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#10 User is offline   Vick 

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  Posted 04 December 2012 - 08:29 AM

"Apple, on the other hand, is heavily dependent on operator subsidies.

“If operators were to remove their subsidies over night Apple’s shipments would go down very quickly,” Mawston says."

This statement is either irrelevant or stupid. You mean Samsung, in it's thousands of different Android models, don't get subsidies also? It's a meaningless statement unless: 1) you compare the effect on removing subsidies from both companies' products; or 2) you can state that Apple gets subsidies and Samsung doesn't.

And, @drocha184 - I'd love to find out what prospective employers think of your resume...
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#11 User is offline   Vick 

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  Posted 04 December 2012 - 08:31 AM

Quote

"Apple, on the other hand, is heavily dependent on operator subsidies.
“If operators were to remove their subsidies over night Apple’s shipments would go down very quickly,” Mawston says."
This statement is either irrelevant or stupid. You mean Samsung, in it's thousands of different Android models, don't get subsidies also? It's a meaningless statement unless: 1) you compare the effect on removing subsidies from both companies' products; or 2) you can state that Apple gets subsidies and Samsung doesn't.
And, @drocha184 - I'd love to find out what prospective employers think of your resume...


With apologies to everyone except drocha184, it should have been 'doesn't get subsidies' and not 'don't get subsidies'...
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#12 User is offline   wardoggie 

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  Posted 04 December 2012 - 10:06 AM

Quote

"Apple, on the other hand, is heavily dependent on operator subsidies. “If operators were to remove their subsidies over night Apple’s shipments would go down very quickly,” Mawston says." This statement is either irrelevant or stupid. You mean Samsung, in it's thousands of different Android models, don't get subsidies also? It's a meaningless statement unless: 1) you compare the effect on removing subsidies from both companies' products; or 2) you can state that Apple gets subsidies and Samsung doesn't. And, @drocha184 - I'd love to find out what prospective employers think of your resume... With apologies to everyone except drocha184, it should have been 'doesn't get subsidies' and not 'don't get subsidies'...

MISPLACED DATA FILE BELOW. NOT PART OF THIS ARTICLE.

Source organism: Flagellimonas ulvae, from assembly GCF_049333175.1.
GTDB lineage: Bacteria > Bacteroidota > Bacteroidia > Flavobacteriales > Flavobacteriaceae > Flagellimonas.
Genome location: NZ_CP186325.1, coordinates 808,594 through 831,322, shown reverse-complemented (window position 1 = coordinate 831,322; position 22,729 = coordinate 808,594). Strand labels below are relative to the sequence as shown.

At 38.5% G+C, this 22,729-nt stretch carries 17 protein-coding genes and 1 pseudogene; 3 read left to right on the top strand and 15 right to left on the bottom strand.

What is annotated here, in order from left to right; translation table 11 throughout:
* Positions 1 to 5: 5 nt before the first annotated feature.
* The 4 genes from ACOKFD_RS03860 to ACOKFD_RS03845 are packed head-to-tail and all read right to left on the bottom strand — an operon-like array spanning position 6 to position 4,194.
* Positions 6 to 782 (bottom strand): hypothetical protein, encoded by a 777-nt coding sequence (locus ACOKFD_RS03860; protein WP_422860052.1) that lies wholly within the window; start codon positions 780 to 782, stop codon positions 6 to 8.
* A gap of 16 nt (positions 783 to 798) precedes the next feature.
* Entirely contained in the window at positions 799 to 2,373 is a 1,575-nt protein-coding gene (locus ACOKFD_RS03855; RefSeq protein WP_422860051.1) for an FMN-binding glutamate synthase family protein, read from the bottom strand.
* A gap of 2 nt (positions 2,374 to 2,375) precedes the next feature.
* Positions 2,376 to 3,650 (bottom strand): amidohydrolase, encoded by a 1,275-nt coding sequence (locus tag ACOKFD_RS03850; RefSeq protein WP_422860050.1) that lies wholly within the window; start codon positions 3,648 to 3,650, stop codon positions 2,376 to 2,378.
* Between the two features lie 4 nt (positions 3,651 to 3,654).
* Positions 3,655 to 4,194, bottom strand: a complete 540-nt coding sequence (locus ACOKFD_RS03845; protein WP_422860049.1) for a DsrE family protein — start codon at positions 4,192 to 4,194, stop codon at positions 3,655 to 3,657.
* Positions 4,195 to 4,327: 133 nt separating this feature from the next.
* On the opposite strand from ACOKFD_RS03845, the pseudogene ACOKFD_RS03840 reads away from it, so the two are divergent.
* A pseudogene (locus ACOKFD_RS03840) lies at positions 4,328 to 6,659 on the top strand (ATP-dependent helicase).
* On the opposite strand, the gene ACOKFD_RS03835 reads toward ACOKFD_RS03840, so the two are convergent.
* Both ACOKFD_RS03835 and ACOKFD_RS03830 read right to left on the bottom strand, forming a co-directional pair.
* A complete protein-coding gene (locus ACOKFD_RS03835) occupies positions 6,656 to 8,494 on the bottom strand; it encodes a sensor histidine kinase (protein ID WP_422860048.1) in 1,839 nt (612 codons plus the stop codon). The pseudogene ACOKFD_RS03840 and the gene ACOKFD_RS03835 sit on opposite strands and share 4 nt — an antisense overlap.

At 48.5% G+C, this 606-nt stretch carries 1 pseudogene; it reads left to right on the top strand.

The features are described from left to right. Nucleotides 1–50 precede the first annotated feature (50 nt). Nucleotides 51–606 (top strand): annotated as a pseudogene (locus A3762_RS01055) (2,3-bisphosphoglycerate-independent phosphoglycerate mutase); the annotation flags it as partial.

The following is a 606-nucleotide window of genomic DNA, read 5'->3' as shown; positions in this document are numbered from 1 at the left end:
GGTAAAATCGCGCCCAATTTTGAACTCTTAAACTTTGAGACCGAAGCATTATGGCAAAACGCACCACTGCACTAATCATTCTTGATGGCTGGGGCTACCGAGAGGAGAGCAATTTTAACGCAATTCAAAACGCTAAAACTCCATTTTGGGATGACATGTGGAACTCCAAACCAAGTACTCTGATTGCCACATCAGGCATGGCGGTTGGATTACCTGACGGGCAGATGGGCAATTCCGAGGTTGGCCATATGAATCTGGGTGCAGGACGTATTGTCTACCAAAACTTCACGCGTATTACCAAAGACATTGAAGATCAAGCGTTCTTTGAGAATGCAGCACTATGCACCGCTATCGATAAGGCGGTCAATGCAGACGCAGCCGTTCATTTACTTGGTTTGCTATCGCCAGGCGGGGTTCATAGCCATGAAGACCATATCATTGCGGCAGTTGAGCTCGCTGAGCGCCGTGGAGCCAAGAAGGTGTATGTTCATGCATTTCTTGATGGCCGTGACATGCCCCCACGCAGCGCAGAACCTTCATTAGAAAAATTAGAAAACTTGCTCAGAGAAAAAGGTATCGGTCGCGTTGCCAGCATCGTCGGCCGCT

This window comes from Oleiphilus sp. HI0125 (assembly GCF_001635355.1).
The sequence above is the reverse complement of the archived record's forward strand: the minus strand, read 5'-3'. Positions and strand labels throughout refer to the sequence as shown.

You also used the contraction, "it's" instead of the possessive "its", but it's cool ;)
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#13 User is offline   goten11756 

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  Posted 04 December 2012 - 10:17 AM

Quote

Never forget that Samsung spends huge money on PR and advertising, including an undisclosed amount that goes to "independent analysts" such as Strategy Analytics et al. No need for corrupt connection; simply the companies can't help but notice that, e.g., when they issue a favorable report concerning Samsung, huge numbers of newsletters are ordered. It's also crucial that Samsung never releases hard, fast unit numbers of sales in legal filings, unlike Apple. So any statistics concerning Samsung sales and relative performance must be treated with great skepticism. It's also very possible that journalists, bloggers, and comment writers are influenced by Samsung promotion money. Best technique: if an article or report appears that highlights only Apple and Samsung, and praises the latter, be very careful. Samsung's current marketing meme is that "we are the only real competitor with Apple, but they are now fading without SJ, have no real innovation, and we are the future." Caveat lector.


I smell an iSheep... There are so many things wrong with this statement, that its not even worth debating. One word of advice, opinions are not facts...good grief... The shepard is gone...open your eyes...
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#14 User is offline   kaimuse 

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  Posted 04 December 2012 - 10:50 AM

I'm betting that if there's ever an app for grammar-checking (since spell-checking is blind to wrong word usage), it'll be on iOS first.

btw: "Shepherd" [sheep-herd], not "shepard". I suppose that, rather like the leopard, those who persist in characterizing the users of Apple products as sheep, or that old chestnut, "religious fanatics" (while usually missing the point that, with apologies to Bill Clinton, "it's the user experience, stupid"), will never change their spots. Does help make it easier to, well, spot them.